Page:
Please be sure to keep in close touch with your work supervisor, and confirm regularly if your work is meeting her or his expectations. Please let your faculty advisor know if you are encountering any challenges or problems during the internship. We are also happy to give feedback on work products in process, such as draft labels or proposed lesson plans.
We advise that you keep a record of your email correspondence with your work supervisor, so that there is clear documentation of the expectations you have attempted to fulfill.
Please email at the end of each week a report on your activities that week (about 200 words) to your faculty advisor (usually, Prof. Auslander), including the number of hours worked. If your internship is during the academic year, please come to at least one face to face meeting with your faculty supervisor in the middle of the quarter to discuss in person how the internship is going.
At the end of the quarter, please submit a written essay (at least 1500 words) on your overall internship experience: Did the internship give you direct exposure to issues you have explored through your readings in your Museum Studies classes? What were the greatest challenges you faced and how well did you overcome those? What skills did you learn and what insights do you gain? What advice would you give for future students interning at this institution and what advice would you give to the host institution?
Please indicate if this report may be shared with your work supervisor or others at the host institution. Your report should include a week by week log of hours worked, so do be sure to record that information week by week.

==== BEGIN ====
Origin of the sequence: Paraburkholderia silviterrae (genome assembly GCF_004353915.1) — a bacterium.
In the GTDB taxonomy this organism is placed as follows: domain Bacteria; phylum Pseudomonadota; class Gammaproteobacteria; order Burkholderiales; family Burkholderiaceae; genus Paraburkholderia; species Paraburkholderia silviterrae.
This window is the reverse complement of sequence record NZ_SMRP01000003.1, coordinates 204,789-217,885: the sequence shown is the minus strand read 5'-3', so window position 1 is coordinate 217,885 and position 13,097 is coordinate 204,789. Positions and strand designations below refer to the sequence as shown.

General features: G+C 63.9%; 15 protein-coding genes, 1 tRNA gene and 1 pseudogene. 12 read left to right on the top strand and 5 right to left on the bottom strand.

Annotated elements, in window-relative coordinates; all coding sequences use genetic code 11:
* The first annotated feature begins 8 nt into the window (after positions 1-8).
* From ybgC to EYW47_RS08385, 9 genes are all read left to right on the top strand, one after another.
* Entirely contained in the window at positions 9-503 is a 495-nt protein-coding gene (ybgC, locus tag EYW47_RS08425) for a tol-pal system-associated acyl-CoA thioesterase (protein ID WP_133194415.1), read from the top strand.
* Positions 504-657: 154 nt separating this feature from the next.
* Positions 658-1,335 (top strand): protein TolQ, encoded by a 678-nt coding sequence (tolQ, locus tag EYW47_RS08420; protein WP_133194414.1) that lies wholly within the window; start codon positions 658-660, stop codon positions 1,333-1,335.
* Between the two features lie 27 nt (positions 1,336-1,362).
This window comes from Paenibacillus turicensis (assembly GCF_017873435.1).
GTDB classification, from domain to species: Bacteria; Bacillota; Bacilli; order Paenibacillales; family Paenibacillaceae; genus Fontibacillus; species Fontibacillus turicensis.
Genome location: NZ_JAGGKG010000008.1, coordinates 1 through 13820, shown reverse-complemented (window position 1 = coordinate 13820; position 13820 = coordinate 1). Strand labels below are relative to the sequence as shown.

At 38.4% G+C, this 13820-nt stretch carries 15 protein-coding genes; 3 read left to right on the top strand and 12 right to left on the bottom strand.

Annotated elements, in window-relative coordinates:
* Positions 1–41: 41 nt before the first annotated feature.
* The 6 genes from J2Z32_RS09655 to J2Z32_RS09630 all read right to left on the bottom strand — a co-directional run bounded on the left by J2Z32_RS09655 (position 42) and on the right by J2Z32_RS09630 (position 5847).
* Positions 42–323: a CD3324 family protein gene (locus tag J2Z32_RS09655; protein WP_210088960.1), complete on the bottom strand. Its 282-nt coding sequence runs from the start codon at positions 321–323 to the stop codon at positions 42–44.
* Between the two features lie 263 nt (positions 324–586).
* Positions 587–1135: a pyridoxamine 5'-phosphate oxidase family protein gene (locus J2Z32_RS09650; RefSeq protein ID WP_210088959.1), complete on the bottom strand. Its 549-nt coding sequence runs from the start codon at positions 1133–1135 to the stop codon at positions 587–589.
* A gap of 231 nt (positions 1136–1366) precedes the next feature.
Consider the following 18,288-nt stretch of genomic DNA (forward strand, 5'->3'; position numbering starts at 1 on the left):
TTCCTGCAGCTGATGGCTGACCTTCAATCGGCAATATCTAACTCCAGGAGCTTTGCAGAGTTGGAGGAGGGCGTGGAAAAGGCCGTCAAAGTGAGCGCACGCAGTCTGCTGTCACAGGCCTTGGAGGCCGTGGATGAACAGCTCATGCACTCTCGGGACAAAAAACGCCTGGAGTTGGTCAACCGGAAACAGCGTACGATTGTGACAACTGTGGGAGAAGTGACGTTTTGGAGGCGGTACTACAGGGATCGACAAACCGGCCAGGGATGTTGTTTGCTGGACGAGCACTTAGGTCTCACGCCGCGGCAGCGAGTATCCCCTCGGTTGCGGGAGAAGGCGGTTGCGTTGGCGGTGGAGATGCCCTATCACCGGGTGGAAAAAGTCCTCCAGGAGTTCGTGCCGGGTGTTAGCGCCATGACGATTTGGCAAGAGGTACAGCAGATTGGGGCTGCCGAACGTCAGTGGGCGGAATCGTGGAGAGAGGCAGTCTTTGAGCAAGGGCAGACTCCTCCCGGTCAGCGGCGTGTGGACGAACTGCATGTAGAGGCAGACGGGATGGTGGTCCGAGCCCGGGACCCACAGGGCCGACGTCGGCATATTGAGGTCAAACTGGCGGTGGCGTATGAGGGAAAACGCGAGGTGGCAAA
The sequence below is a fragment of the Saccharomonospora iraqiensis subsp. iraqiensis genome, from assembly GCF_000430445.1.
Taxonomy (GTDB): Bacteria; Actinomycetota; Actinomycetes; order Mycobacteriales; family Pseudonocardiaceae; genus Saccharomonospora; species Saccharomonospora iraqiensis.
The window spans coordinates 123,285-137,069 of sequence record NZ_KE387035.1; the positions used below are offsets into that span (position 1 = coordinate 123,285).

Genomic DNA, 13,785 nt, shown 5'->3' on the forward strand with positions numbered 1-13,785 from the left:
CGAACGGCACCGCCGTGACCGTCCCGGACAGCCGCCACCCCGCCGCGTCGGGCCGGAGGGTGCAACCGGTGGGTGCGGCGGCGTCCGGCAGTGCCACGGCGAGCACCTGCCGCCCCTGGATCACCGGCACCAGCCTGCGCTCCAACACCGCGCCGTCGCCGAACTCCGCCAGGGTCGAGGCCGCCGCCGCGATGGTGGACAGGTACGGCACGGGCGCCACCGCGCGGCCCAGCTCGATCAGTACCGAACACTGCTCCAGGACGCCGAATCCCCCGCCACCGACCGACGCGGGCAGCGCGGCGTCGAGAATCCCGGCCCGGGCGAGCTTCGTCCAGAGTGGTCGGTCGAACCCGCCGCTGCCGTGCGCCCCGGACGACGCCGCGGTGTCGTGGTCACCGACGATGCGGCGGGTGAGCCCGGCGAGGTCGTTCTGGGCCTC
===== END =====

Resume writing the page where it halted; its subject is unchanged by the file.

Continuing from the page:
An important goal of your internship is to develop your Museum Studies portfolio, which may be of great interest to future potential employers or graduate admissions committees. Please archives all your ‘work products’ on an electronic on-line portfolio site, such as http://my.carbonmade.com/ This would include photographs and descriptions of object mounts created, draft exhibition labels, proposed or completed installation designs, K-12 lesson plans, content lists and photographs of traveling trunks, social media outreach work, or any other materials that represent what you have accomplished and learned “on the job” in museum settings.
At the end of the quarter, please be sure to meet with your faculty advisor to review your final report and your on line digital portfolio.
Each spring quarter, students will present on their internship experiences to Museum Studies faculty and students. Stay tuned for details.
POTENTIAL INTERNSHIP SITES
Most students will undertake internships in Washington State. However, we encourage students to explore internship possibilities elsewhere, nationally or internationally. Remember that summer internship applications at major institutions, such as the Smithsonian museums in Washington DC, may be due as early as January.
The following list is by no means exhaustive, but will get you started:
(Note that wikipedia has a list of museums in Washington State:
Kititas County Historical Museum (Ellensburg)
Clymer Museum and Gallery (Ellensburg)
Olmstead Place State Park (Ellensburg)
Yakima Valley Museum
Wanapum Heritage Center
Yakima Nation Museum/Heritage Center
Maryhill Museum of Art
Hanford Reach Interpretive Center
Moses Lake Museum and Art Center
Burke Museum of Natural History and Culture (University of Washington)
EMP Museum (Experience Museum Project and Science Fiction Museum)
Museum of History and Industry
Seattle Art Museum
Pacific Science Center (Seattle Center)
Wing Luke Museum of the Pacific Asian American Experience
Frye Art Museum
Museum of Flight (Tukwila)
Smithsonian Institution Internships (Washington D.C)
Internships at the Smithsonian Institution, the world’s largest collection of museums, are highly sought after, but well worth pursuing, especially if you have the ability to spend a summer in Washington D.C. Most are unpaid, but some (such as the minority internship program) provide paid stipends. Read carefully through the descriptions at:
Please consult your Museum Studies faculty before applying, since we have many contacts in the Smithsonian system.
Note that deadlines for summer internships at the Smithsonian are usually between January and March; check the website for each internship program is make sure you are applying in time!